The horrifying footage of a wildlife biologist Adam Thorn showed him screaming in pain after allowing a six-foot python to bite his arm.
WARNING — DISTRESSING CONTENT
The daredevil scientist from Australia later needed stitches in his arm after the python drew blood in the video recorded for a new TV series ‘Kings of Pain’.
In the footage, which was recorded for a new TV series, the huge snake can be seen laid on a wooden table.
As soon as the TV host, who is wearing a protective face mask, gets close to the animal, the python bites him. A man wearing a blue t-shirt eventually pulls the snake away as blood starts to come out from the scientist’s arm. The clip, which appeared on Mail Online, is part of History Channel’s new series “Kings of Pain”.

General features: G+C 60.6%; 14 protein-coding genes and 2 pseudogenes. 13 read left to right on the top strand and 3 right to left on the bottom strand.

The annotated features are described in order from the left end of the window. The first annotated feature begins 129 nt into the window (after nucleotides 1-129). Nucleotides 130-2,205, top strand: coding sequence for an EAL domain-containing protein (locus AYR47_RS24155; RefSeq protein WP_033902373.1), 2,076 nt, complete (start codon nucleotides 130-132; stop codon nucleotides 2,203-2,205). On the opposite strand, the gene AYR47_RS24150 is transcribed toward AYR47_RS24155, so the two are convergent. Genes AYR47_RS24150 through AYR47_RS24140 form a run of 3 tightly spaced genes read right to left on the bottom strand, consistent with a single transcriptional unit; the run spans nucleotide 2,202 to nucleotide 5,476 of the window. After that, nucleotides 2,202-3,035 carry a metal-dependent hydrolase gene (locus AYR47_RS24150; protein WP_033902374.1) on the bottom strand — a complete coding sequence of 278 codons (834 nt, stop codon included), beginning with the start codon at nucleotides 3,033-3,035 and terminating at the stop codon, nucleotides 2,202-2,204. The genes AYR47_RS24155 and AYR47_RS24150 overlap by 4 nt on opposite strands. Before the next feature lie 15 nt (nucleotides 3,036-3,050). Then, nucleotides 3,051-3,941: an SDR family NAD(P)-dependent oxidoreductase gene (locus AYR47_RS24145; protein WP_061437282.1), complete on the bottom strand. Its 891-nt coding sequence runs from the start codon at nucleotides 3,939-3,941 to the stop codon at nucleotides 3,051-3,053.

It follows wildlife biologist Adam Thorn and professional animal handler Rob “Caveman” Alleva as they get bitten and stung by some of the most dangerous animals and insects in the world.
In 1983, Dr Justin O. Schmidt began ranking stinging insects, which led to the creation of the Schmidt sting pain index. It measures the relative pain suffered by different types of stings.
Now, Thorn and Alleva are adding venomous bites to the pain index and ranking them on a 30-point scale with new categories such as intensity, duration and damage.
The series features the pair tracking the animals in their natural habitat, trapping them and then executing the bite, followed by their ranking of the pain results.
Pythons, the world’s longest snakes, do not possess any venom that is harmful to humans, as they kill their prey through constriction.
“Venomous snakes, on the other hand, kill their prey by biting and injecting venom through hollow fangs or teeth,” according to ReptileKnowledge.
Even though they do not attack humans by nature, pythons can bite and possibly constrict them if they feel threatened or mistake a hand for food.
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